Sunday, September 18, 2011

And those WTF moments just keep on coming...

I've been sitting on this for nearly a week.

Can't do it any longer, because I'm still angry about it.

I'm talking writing, of course, about the idiots who cheered and laughed and yelled out "Yes!" when the question of possibily letting an uninsured coma patient die for the lack of health insurance came up at a Republican presidential candidates' debate at the beginning of the week. I'm also writing about the huge, yawning, nearly universal silence regarding the incident from the candidates participating in the debate, the rest of the Republican party, politicians otherwise affiliated, and the media.

Oh, there were a few who mildly criticized the audience members who apparently believe that anyone who lacks health insurance should just die, but as far as I was able to find, there really wasn't much comment at all about the incident. If there was any, I'd love it if you all, dear readers, would point me to the coverage of those comments.

Mostly, the reaction of those people in the debate audience made me sick. But it also brought up some questions.

Aren't those the same Tea Party types who were incensed about so-called "death panels" they said would be instituted if President Obama's health care legislation passed? And how many of the people appearing to think that people without insurance being left to die is something to be celebrated are the same ones who characterize themselves as "pro-life" and would outlaw abortion, even in the case of rape or incest? My question for them is, do they really mean to say that the right to life ends at birth?

Oh, well. I suppose they're just being consistent. They are probably the same people who congregate outside of prisons where executions are being carried out, laughing and celebrating. Certainly, there were also cheers that night when the number of executions presided over by candidate and Texas Governor Rick Perry was mentioned.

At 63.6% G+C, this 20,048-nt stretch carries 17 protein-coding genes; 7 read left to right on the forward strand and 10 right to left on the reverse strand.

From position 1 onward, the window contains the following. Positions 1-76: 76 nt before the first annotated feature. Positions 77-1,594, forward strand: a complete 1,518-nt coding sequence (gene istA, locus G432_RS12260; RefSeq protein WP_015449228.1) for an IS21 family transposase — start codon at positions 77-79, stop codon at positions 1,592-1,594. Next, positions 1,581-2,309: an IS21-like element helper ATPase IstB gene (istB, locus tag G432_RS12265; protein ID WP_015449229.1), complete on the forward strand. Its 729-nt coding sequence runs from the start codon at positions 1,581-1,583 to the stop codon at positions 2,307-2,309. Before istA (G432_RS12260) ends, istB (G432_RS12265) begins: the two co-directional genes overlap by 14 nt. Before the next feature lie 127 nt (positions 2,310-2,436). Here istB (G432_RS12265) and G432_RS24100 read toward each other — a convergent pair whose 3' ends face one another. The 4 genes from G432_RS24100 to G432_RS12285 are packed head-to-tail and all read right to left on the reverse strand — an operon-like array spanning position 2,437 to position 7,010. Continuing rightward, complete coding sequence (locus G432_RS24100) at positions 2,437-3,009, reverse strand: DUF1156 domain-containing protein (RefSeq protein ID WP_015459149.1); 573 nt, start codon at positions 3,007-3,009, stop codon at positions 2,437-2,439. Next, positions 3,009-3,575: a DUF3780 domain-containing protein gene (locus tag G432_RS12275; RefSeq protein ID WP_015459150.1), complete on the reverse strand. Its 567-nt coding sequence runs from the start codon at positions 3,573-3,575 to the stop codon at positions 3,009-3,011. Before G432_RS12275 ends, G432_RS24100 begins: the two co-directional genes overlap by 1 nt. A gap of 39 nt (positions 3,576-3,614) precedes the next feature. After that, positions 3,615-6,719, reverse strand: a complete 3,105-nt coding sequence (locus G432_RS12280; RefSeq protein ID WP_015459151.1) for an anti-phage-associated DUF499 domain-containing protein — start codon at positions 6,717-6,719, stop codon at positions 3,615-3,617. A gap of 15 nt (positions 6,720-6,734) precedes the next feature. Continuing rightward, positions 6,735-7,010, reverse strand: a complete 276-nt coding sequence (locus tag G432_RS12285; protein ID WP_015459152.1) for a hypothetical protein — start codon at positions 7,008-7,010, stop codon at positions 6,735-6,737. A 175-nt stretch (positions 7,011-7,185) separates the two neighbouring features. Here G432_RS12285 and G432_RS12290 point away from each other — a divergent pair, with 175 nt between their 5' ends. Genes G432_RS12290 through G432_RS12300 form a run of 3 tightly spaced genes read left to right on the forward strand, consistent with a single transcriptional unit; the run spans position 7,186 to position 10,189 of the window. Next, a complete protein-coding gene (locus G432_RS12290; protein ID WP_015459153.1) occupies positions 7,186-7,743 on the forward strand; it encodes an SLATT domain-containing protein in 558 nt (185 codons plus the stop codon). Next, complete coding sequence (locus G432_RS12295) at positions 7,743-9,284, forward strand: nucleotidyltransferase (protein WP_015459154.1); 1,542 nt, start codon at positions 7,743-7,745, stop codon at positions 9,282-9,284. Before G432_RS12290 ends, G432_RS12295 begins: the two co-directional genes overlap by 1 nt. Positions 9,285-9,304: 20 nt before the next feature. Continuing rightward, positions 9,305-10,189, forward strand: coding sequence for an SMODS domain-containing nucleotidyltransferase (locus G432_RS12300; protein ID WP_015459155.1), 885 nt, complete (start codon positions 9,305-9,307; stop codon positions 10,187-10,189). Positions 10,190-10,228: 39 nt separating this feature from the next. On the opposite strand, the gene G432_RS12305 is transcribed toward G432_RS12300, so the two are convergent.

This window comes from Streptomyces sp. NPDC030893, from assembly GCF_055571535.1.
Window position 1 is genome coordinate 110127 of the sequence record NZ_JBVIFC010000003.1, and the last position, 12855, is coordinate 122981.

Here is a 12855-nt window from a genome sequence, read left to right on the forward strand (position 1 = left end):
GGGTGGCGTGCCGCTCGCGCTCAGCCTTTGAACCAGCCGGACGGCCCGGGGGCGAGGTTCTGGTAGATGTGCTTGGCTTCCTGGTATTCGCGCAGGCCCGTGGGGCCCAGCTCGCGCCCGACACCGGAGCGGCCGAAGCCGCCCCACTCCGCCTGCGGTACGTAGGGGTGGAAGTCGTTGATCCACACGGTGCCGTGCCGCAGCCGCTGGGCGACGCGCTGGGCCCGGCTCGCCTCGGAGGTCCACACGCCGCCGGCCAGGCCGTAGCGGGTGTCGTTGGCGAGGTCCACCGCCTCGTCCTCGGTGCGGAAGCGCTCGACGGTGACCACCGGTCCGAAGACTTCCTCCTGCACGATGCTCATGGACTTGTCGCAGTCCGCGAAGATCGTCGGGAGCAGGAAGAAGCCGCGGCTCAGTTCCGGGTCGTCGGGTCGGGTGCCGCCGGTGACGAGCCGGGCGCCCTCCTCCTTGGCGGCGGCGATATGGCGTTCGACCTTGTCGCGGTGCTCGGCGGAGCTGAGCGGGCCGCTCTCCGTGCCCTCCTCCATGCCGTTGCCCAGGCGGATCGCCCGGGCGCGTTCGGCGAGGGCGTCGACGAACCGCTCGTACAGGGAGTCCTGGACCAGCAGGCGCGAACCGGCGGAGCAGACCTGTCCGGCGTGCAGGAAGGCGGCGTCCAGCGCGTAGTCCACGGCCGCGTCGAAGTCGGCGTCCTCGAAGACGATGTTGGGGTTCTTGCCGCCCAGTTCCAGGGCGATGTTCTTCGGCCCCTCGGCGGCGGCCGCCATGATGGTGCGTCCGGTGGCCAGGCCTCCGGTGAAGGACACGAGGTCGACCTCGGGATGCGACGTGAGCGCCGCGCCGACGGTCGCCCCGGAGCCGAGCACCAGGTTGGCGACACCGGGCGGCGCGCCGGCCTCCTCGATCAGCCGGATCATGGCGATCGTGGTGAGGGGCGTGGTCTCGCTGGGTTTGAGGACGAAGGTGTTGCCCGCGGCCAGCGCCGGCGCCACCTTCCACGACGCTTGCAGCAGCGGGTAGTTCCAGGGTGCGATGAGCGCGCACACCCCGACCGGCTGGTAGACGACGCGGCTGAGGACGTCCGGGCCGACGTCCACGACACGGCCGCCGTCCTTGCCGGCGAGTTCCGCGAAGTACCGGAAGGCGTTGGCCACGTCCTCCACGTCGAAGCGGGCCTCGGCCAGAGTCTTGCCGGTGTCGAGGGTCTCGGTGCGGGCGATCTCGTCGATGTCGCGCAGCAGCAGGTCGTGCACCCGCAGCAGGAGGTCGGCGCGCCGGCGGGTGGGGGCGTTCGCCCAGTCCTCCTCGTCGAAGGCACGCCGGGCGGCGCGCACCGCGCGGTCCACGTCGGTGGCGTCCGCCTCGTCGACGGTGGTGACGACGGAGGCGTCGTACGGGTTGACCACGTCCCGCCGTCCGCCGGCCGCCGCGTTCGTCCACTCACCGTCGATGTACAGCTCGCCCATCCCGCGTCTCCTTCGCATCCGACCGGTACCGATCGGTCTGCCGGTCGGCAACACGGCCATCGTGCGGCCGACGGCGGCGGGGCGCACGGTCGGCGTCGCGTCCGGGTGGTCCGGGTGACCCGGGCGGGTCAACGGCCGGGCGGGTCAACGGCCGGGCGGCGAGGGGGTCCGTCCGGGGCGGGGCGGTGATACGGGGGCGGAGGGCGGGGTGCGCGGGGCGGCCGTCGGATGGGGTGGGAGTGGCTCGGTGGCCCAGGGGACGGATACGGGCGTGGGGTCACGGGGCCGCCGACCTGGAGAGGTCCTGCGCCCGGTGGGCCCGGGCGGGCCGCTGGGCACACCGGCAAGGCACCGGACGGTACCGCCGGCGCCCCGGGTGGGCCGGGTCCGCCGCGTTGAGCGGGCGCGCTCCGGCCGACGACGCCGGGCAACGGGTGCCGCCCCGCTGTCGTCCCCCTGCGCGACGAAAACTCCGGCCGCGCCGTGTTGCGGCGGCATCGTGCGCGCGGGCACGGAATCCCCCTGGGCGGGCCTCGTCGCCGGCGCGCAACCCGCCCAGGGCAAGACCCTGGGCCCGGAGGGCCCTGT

Except for one problem. The only "crime" committed by the ininsured is being too poor to afford insurance. And that isn't even always the case. Some follks are without insurance because their employers have dropped their coverage to save the business money. And many people are denied insurance coverage that they are able and willing to pay for simply becuase they have a "preexisting condition". So, I guess, what those cheering people in that audience were really saying is that if you're poor, or if you work for a cheap company (or a company that simply can no longer afford to pay outrageous insurance premiums), or even if you've just been sick before, you deserve to die. It isn't a simple case of people not "taking responsibility", as candidate Ron Paul seemed to imply in his comments during the debate.

I thought writing about this would help diffuse my anger about this. Get it out of my system.

Yeah. Not so much.


Diane Tingen said...

I totally agree. Some people are so clueless. And I seem to having a lot of WTF moments these days, and it makes me wonder if I'm just more informed (and thus more prone to question), or if there really are a lot more clueless people now than ever before.